Mortgage borrowers could expect the base rate set by the bank of England to remain at 0.5 per cent for the rest of the year.
The rate is unlikely to change from its historic low level, according to predictions made by Martin Bamford, chartered financial planner at Informed Choice.
He justified his opinion by explaining that higher cost of borrowing would not work in the favour of Britain's economic recovery. An increase in the base rate would also not help in controlling inflation levels, he added.
The Bank of England's Monetary Policy Committee is due to meet this month in order to decide the monthly rate of interest. The announcements will be made on Thursday (September 9th).
However, in the meantime there has been speculation in the market which suggests that base rate could be increased in order to combat the rising levels of inflation, which is currently above the two per cent target set by the government.
According to recent statistics released by the Office for National Statistics, the Consumer Price Index recorded yearly inflation at 3.1 per cent, which had dropped from the 3.2 per cent rate registered in June.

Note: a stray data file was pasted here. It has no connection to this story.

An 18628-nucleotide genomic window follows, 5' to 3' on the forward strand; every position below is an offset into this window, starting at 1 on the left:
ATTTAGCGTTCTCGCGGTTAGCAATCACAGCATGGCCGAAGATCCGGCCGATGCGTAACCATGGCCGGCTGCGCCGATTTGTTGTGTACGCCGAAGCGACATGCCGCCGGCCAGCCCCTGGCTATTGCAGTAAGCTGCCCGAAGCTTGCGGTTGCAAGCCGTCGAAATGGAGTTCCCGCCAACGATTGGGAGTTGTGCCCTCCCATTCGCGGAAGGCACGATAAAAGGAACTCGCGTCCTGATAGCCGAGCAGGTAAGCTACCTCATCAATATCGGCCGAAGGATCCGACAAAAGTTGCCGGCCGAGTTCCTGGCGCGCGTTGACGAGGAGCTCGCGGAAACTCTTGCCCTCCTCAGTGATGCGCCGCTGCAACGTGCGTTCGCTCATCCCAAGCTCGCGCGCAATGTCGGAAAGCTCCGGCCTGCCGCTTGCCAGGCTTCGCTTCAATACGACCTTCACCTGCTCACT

On the other hand, Retail Price Index inflation dropped to 4.8 per cent from five per cent in June.
The news comes after gloomy economic predictions were made by Ed Bowsher, head of consumer finance at lovemoney.com.
He stated that an increase in interest rates accompanied by rising levels of unemployment would result in more and more people finding it difficult to pay back the debts they have incurred.
Mr Bowsher said: "I suspect the banks will have to write off plenty of personal debt next year. Unemployment will almost certainly rise in 2011 and that will mean more people will have no prospect of clearing their debt at all."